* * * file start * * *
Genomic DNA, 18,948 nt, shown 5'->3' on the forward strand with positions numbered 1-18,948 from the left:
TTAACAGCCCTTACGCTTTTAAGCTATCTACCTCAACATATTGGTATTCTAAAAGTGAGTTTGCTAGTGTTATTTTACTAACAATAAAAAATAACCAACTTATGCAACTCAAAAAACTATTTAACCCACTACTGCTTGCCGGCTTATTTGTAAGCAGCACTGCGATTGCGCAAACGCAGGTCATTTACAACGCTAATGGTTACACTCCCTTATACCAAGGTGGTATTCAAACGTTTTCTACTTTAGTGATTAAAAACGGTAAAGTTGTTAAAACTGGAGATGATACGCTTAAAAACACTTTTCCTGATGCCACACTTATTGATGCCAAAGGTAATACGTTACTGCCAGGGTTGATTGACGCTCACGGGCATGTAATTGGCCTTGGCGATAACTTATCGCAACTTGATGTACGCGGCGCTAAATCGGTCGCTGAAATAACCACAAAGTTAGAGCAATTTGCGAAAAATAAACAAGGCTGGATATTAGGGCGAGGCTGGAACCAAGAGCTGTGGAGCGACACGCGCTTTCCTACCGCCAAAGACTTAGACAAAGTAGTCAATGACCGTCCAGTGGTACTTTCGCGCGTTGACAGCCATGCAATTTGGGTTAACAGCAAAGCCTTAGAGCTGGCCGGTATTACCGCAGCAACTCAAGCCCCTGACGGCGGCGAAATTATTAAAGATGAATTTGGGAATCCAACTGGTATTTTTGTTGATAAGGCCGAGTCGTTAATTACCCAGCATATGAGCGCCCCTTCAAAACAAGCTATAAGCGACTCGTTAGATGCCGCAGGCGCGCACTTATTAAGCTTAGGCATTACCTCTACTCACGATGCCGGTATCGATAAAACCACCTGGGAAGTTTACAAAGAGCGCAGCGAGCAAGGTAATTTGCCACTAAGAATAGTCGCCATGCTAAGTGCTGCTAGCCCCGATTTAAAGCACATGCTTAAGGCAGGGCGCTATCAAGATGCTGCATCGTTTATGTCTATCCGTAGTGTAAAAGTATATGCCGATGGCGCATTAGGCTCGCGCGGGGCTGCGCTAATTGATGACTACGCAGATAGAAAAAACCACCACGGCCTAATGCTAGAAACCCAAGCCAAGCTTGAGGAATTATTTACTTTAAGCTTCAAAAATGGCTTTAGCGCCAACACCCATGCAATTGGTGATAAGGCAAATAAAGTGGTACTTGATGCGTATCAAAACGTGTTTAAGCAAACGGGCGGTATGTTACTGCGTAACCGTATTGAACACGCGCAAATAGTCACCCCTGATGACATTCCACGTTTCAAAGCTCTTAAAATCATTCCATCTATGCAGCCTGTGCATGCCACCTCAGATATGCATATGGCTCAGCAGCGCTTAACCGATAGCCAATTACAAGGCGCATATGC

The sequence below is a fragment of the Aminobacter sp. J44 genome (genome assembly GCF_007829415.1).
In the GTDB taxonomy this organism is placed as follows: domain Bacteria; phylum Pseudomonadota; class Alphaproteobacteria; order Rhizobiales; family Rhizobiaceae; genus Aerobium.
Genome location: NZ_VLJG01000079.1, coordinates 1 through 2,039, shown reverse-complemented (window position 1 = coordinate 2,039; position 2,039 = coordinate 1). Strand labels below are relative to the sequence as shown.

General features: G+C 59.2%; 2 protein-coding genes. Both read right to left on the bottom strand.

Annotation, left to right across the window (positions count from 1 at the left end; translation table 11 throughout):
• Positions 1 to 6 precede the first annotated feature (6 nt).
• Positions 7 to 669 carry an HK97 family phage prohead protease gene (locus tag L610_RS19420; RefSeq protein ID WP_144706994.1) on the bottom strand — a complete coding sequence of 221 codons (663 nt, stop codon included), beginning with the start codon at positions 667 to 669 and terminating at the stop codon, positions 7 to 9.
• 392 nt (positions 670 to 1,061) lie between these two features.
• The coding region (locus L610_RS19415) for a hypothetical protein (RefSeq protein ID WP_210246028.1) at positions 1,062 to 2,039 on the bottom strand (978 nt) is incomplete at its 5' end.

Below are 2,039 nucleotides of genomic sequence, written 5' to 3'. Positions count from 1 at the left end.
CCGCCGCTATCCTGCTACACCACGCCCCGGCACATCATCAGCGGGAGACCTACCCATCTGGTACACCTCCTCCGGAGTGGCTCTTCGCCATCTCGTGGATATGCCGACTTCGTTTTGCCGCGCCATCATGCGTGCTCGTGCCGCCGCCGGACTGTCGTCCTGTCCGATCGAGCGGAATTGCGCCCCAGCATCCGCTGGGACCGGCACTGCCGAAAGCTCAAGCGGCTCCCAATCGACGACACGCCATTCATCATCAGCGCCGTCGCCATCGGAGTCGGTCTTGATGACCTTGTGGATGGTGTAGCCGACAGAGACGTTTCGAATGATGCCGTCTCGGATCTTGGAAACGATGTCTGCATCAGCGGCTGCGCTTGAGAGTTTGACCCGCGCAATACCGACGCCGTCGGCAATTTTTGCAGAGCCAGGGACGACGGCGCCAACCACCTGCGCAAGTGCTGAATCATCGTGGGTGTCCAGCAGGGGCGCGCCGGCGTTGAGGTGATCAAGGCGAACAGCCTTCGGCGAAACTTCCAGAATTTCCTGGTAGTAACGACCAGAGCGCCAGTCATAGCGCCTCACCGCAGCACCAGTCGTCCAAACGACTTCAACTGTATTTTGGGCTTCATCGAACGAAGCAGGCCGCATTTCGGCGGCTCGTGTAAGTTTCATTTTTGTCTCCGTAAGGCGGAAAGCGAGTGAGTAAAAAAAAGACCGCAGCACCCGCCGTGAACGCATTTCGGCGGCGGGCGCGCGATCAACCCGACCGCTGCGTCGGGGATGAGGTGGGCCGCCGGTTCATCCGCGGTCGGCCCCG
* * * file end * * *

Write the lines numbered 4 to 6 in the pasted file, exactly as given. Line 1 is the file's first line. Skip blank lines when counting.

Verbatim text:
In the GTDB taxonomy this organism is placed as follows: domain Bacteria; phylum Pseudomonadota; class Alphaproteobacteria; order Rhizobiales; family Rhizobiaceae; genus Aerobium.
Genome location: NZ_VLJG01000079.1, coordinates 1 through 2,039, shown reverse-complemented (window position 1 = coordinate 2,039; position 2,039 = coordinate 1). Strand labels below are relative to the sequence as shown.

General features: G+C 59.2%; 2 protein-coding genes. Both read right to left on the bottom strand.